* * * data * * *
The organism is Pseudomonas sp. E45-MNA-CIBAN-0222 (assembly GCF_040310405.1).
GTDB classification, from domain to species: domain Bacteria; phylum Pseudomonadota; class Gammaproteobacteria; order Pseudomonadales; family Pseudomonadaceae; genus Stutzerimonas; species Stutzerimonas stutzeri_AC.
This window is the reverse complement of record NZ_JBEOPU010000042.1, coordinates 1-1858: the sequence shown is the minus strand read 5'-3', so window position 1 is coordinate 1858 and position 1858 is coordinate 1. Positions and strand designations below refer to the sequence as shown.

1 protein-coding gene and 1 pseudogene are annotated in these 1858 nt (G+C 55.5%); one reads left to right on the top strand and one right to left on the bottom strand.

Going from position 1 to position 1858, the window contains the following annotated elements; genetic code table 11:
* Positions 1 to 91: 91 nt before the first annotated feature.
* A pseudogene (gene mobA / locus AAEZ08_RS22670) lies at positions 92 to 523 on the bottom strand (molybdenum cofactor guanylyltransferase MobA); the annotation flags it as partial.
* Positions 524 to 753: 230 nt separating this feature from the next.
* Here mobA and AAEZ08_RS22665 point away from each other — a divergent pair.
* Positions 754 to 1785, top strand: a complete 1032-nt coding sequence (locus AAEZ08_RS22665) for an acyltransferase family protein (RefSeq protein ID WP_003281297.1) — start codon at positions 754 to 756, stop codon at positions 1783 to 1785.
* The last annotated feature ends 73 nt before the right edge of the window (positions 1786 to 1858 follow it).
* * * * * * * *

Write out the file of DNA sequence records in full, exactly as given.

The organism is Pseudomonas sp. E45-MNA-CIBAN-0222 (assembly GCF_040310405.1).
GTDB classification, from domain to species: domain Bacteria; phylum Pseudomonadota; class Gammaproteobacteria; order Pseudomonadales; family Pseudomonadaceae; genus Stutzerimonas; species Stutzerimonas stutzeri_AC.
This window is the reverse complement of record NZ_JBEOPU010000042.1, coordinates 1-1858: the sequence shown is the minus strand read 5'-3', so window position 1 is coordinate 1858 and position 1858 is coordinate 1. Positions and strand designations below refer to the sequence as shown.

1 protein-coding gene and 1 pseudogene are annotated in these 1858 nt (G+C 55.5%); one reads left to right on the top strand and one right to left on the bottom strand.

Going from position 1 to position 1858, the window contains the following annotated elements; genetic code table 11:
* Positions 1 to 91: 91 nt before the first annotated feature.
* A pseudogene (gene mobA / locus AAEZ08_RS22670) lies at positions 92 to 523 on the bottom strand (molybdenum cofactor guanylyltransferase MobA); the annotation flags it as partial.
* Positions 524 to 753: 230 nt separating this feature from the next.
* Here mobA and AAEZ08_RS22665 point away from each other — a divergent pair.
* Positions 754 to 1785, top strand: a complete 1032-nt coding sequence (locus AAEZ08_RS22665) for an acyltransferase family protein (RefSeq protein ID WP_003281297.1) — start codon at positions 754 to 756, stop codon at positions 1783 to 1785.
* The last annotated feature ends 73 nt before the right edge of the window (positions 1786 to 1858 follow it).